Imagine you're walking down the street and someone you've never met before asks you for a job. You'd probably immediately scan the sidewalk for a police officer. But now imagine the same street and the same person, but you know her. You also know what she does for a living. And after seeing her, you realize that you not only know her, but you could also use her services right now. So, instead of her accosting you, you try to keep your cool as you grab her lapel and beg her to work for you. And then you both work happily ever after.
This is a very simplified version of the resulting difference between ineffective marketing and successful marketing. Depending on your strategy, you'll either scare potential customers off or convince them to be loyal.
So how do you keep these folks from flagging down an officer?
Somehow you must wriggle your way into their consciousness without making them roll their eyes. You must quietly become the one they think of when they need the service you provide.
Simply put, you must become familiar to them. But if you're name isn't Apple, Paul Mitchell or Kraft, how do you get them to recognize your brand name?
The Familiar Factor
This is called The Familiar Factor. It's a psychological fact that when you've heard of a name (read: brand) several times, that name is more likely to pop into your brain - certainly more so than a name you've only heard once. So how do you make your brand name familiar to one-time customers? The theory is that an initial customer becomes a loyal customer if you just make contact with them six times. Six times. That's it.
See more ways to build loyal customers with a reward points program.
Now, I should be clear. Don't hide in your customer's bushes. Don't hack into their LinkedIn profile. Don't poke them physically or on Facebook. Instead, it's a much better idea to use marketing materials to remind them of your brand name. Let me break it down:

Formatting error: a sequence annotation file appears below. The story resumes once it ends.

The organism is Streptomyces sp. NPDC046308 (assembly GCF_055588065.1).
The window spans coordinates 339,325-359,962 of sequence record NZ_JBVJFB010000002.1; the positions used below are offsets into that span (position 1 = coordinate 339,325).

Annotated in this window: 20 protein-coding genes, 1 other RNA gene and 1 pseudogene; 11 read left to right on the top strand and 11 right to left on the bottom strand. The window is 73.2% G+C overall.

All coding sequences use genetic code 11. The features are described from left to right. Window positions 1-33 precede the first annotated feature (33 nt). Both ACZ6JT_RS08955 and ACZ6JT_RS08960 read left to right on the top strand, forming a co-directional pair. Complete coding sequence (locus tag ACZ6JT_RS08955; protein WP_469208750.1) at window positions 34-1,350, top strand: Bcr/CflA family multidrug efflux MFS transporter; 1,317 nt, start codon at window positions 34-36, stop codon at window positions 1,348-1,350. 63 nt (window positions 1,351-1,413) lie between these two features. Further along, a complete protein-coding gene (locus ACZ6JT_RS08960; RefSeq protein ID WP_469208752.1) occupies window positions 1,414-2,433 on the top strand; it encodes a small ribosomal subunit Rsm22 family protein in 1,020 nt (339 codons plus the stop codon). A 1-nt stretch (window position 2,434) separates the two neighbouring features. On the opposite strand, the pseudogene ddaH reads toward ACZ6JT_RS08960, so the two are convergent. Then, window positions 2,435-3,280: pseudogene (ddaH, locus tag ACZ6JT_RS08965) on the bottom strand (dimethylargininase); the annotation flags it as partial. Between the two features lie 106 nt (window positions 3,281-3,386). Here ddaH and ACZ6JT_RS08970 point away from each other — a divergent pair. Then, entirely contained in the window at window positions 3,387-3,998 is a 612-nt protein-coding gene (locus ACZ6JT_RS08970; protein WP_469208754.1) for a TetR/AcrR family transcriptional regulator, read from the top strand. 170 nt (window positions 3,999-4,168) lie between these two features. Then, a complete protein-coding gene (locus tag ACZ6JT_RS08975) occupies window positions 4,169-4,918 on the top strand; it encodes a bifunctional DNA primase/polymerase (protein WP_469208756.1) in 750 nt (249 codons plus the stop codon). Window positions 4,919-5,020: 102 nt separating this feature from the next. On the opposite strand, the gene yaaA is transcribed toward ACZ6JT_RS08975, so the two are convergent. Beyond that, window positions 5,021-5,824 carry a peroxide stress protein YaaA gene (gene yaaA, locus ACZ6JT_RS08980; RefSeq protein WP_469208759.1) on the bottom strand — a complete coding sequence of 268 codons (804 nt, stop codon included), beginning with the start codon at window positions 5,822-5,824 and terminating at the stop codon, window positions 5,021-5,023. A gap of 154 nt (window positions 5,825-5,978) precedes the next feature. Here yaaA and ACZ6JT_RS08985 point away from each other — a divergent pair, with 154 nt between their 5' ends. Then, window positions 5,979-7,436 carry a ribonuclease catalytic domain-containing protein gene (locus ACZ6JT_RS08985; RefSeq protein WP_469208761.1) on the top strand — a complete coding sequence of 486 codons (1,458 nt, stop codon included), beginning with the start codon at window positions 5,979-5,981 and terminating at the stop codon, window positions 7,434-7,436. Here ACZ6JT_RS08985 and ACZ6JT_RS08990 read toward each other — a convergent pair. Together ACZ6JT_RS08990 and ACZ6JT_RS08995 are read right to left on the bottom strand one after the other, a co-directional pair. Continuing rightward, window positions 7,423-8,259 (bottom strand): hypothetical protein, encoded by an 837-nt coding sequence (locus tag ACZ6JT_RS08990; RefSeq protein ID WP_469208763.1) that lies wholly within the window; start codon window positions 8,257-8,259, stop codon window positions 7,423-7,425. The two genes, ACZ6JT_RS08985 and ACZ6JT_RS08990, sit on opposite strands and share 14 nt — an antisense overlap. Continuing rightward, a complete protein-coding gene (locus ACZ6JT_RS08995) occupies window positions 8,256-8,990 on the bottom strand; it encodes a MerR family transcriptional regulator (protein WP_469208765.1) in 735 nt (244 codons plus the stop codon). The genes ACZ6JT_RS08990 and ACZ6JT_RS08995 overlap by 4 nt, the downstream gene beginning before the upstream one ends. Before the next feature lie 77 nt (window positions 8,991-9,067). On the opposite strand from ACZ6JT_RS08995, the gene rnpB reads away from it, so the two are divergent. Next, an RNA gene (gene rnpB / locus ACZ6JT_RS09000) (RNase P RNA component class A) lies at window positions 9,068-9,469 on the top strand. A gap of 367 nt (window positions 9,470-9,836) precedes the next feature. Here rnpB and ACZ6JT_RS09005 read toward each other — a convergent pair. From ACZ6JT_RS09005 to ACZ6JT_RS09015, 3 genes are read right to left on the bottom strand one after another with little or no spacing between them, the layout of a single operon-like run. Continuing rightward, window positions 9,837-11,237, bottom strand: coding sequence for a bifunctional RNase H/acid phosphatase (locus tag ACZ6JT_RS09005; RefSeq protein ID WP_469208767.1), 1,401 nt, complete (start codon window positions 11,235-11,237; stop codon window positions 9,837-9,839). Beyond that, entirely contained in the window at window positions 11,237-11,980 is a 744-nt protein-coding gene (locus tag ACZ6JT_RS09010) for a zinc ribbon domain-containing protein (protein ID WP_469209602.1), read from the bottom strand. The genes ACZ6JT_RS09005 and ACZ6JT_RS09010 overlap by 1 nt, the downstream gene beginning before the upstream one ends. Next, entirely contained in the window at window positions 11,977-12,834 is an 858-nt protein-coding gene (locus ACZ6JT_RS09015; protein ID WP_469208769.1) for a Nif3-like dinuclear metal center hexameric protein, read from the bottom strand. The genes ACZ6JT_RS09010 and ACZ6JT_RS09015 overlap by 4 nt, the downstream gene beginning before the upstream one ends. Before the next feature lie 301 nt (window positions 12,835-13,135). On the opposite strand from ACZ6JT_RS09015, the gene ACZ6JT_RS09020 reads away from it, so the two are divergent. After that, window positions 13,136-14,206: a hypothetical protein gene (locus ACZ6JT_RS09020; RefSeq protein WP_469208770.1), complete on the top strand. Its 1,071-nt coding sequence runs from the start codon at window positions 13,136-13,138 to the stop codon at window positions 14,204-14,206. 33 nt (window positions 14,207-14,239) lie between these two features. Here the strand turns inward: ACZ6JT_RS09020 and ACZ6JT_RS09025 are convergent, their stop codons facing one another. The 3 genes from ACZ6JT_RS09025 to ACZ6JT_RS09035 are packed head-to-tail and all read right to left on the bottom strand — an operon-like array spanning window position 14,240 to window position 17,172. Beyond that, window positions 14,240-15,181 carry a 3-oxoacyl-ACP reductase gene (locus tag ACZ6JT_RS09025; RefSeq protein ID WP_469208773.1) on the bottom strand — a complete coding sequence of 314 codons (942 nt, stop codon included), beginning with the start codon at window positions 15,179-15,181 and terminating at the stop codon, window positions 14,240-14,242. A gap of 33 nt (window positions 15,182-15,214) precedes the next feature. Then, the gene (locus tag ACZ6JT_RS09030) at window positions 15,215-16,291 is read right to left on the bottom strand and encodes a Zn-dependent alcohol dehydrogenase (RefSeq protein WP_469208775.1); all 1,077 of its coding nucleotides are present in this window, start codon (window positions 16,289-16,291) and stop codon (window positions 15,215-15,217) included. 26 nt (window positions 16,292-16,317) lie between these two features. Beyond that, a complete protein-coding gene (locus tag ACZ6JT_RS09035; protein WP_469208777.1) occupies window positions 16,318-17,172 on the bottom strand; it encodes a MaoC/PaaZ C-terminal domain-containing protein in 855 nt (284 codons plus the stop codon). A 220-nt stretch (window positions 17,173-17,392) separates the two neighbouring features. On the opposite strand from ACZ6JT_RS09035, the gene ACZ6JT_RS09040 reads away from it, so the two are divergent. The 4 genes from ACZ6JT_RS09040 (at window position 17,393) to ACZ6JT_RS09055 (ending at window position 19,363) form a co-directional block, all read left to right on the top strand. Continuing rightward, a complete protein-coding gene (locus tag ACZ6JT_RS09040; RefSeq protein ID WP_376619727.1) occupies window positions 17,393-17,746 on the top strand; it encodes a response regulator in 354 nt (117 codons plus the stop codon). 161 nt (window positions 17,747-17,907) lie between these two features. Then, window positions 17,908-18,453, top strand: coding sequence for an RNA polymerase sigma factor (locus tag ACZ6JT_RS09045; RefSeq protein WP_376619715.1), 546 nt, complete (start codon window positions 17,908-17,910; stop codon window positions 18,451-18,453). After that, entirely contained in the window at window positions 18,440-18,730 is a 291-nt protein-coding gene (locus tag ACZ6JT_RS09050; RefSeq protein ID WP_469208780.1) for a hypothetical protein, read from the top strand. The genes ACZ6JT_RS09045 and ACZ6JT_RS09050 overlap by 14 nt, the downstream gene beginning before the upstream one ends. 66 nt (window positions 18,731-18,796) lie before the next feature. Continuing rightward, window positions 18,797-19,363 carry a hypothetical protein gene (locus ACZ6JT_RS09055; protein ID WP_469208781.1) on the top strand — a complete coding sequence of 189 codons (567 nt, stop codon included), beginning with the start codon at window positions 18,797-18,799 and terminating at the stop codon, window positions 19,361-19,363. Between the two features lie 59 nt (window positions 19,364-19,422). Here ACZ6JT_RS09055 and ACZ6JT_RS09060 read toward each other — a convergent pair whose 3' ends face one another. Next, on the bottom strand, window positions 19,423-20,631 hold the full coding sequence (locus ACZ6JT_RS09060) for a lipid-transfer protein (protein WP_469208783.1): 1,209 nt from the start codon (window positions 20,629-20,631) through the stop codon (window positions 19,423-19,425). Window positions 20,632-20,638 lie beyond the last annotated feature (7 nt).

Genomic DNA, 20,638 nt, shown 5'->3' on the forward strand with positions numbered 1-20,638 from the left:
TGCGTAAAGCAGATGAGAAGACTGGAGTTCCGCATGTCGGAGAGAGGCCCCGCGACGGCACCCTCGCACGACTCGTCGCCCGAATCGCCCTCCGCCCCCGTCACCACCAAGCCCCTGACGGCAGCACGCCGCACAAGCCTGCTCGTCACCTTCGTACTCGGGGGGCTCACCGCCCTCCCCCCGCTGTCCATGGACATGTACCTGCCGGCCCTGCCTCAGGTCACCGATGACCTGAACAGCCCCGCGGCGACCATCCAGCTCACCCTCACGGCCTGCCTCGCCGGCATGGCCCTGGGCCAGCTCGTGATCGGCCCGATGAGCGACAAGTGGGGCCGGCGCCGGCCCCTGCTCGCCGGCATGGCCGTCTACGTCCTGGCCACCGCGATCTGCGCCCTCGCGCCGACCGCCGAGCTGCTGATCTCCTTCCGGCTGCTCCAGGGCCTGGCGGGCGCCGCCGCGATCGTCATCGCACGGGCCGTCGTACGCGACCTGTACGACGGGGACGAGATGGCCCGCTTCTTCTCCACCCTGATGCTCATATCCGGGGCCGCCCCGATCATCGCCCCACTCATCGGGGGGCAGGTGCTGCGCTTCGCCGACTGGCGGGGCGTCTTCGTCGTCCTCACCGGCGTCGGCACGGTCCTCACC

Make contact every other month.
Don't send seven emails in one week, each of which says, "Hey! Hire me!" That's too much like that stranger you met on the street hitting you over the head every day with her briefcase. Instead, find a way to put your name in front of them throughout the year.
Vary your reason for contact.
Just saying, "Hey, remember us?" every other month is as pleasant as a smelly puppy pulling on your pants cuff. Instead, you might offer coupons or limited deals. You might have an exciting announcement to make (remodeling, new inventory). You might want to inform them about events like open houses or charity drives. You can use a monthly or quarterly newsletter to offer helpful hints. For instance, a cosmetic store might have a great way to remove red wine stains. And if possible, you might offer a free gift for birthdays, initial contact or returning customers.
Vary the material you use.
Depending on whether you have an email address, physical address or both, you can utilize email blasts, postcards, newsletters, direct mail and, depending on your business, even an actual free gift. For instance, a florist might send a bouquet to a local business.
Once you get that email and/or physical address from initial contact, you can put your strategy in place. Be creative. Vary what you say and how you make contact. And be patient. Yes, you want their business immediately, but building relationships take time. If you employ this strategy correctly, that one-time customer will come back. And they won't bring a policeman with them.